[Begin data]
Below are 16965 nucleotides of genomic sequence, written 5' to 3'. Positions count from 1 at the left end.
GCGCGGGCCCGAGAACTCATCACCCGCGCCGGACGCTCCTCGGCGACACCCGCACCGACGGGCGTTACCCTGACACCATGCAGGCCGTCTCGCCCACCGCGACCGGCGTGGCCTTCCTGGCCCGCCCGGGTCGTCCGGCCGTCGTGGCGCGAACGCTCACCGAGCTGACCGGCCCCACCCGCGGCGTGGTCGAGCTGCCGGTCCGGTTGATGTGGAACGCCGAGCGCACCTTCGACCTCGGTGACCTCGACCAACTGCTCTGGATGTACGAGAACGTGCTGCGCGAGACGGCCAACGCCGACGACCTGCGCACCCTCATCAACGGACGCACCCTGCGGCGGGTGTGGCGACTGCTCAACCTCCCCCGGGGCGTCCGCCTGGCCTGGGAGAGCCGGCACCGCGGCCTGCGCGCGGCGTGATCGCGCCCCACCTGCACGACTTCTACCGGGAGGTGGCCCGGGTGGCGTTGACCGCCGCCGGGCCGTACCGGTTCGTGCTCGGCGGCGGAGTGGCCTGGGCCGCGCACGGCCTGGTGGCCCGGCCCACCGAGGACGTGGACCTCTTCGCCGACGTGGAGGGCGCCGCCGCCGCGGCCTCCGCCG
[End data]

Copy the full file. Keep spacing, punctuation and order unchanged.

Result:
Below are 16965 nucleotides of genomic sequence, written 5' to 3'. Positions count from 1 at the left end.
GCGCGGGCCCGAGAACTCATCACCCGCGCCGGACGCTCCTCGGCGACACCCGCACCGACGGGCGTTACCCTGACACCATGCAGGCCGTCTCGCCCACCGCGACCGGCGTGGCCTTCCTGGCCCGCCCGGGTCGTCCGGCCGTCGTGGCGCGAACGCTCACCGAGCTGACCGGCCCCACCCGCGGCGTGGTCGAGCTGCCGGTCCGGTTGATGTGGAACGCCGAGCGCACCTTCGACCTCGGTGACCTCGACCAACTGCTCTGGATGTACGAGAACGTGCTGCGCGAGACGGCCAACGCCGACGACCTGCGCACCCTCATCAACGGACGCACCCTGCGGCGGGTGTGGCGACTGCTCAACCTCCCCCGGGGCGTCCGCCTGGCCTGGGAGAGCCGGCACCGCGGCCTGCGCGCGGCGTGATCGCGCCCCACCTGCACGACTTCTACCGGGAGGTGGCCCGGGTGGCGTTGACCGCCGCCGGGCCGTACCGGTTCGTGCTCGGCGGCGGAGTGGCCTGGGCCGCGCACGGCCTGGTGGCCCGGCCCACCGAGGACGTGGACCTCTTCGCCGACGTGGAGGGCGCCGCCGCCGCGGCCTCCGCCG